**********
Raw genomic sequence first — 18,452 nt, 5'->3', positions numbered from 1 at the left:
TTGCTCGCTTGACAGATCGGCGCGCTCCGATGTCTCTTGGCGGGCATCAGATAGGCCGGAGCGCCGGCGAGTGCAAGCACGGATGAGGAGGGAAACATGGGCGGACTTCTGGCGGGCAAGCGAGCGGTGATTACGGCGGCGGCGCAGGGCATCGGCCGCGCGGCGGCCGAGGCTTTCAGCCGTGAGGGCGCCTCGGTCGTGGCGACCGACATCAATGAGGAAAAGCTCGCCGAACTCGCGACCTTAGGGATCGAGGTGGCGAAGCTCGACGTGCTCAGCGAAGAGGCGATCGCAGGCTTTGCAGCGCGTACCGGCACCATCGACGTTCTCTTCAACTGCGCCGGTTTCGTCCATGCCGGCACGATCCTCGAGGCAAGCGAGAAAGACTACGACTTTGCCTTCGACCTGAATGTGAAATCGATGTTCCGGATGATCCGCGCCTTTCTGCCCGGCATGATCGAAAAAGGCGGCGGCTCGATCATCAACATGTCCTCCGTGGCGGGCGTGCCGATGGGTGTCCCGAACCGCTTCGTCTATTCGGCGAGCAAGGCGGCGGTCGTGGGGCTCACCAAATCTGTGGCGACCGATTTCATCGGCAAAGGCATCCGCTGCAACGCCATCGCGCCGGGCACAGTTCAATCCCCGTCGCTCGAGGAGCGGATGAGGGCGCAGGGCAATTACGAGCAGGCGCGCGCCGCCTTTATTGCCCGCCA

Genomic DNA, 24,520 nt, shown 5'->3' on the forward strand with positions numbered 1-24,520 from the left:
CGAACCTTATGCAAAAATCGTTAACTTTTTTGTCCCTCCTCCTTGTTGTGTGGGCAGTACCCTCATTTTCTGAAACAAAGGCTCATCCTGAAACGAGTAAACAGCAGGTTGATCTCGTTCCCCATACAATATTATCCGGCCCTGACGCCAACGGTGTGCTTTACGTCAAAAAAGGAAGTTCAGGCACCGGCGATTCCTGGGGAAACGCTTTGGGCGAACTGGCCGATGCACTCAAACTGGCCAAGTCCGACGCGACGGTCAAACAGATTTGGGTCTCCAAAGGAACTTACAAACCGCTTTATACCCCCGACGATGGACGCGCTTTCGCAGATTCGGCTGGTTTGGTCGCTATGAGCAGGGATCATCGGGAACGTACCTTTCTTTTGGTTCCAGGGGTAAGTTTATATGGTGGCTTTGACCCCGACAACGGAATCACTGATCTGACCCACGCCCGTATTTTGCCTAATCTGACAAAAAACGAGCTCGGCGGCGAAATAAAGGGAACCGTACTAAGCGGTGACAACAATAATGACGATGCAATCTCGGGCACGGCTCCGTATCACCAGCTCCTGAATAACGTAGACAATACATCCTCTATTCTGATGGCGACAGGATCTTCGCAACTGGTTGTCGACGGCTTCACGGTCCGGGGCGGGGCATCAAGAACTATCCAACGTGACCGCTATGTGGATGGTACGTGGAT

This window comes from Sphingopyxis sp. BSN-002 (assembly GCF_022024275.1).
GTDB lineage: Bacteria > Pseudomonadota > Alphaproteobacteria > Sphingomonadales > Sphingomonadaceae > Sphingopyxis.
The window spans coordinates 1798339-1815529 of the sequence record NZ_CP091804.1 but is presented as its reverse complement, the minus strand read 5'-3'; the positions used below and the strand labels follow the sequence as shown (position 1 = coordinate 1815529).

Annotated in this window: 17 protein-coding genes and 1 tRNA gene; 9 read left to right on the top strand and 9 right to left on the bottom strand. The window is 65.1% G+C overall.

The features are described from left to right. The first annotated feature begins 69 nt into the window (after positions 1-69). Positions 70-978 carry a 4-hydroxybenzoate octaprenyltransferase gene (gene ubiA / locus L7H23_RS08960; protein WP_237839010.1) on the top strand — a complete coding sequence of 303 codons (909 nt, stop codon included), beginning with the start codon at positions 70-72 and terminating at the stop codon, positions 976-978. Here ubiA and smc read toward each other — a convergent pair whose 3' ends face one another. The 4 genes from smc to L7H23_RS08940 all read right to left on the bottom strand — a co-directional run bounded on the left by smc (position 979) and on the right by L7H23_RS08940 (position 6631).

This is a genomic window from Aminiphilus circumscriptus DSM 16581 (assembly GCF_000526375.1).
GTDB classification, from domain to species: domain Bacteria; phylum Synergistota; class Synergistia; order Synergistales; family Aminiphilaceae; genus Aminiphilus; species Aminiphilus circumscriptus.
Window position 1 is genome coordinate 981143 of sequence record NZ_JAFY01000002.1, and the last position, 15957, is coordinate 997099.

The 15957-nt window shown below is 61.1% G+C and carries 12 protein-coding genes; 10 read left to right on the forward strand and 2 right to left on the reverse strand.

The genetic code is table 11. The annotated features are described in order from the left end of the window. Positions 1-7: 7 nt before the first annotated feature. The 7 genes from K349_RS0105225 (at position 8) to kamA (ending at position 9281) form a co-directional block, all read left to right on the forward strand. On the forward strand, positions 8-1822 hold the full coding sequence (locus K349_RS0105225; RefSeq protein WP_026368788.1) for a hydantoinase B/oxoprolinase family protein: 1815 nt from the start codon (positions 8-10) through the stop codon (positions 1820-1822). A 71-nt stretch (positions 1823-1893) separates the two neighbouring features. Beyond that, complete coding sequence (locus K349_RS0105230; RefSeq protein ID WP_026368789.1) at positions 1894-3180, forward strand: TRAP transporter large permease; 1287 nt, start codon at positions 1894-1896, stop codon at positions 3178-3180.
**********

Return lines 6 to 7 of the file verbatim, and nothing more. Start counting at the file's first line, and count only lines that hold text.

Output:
GTDB lineage: Bacteria > Pseudomonadota > Alphaproteobacteria > Sphingomonadales > Sphingomonadaceae > Sphingopyxis.
The window spans coordinates 1798339-1815529 of the sequence record NZ_CP091804.1 but is presented as its reverse complement, the minus strand read 5'-3'; the positions used below and the strand labels follow the sequence as shown (position 1 = coordinate 1815529).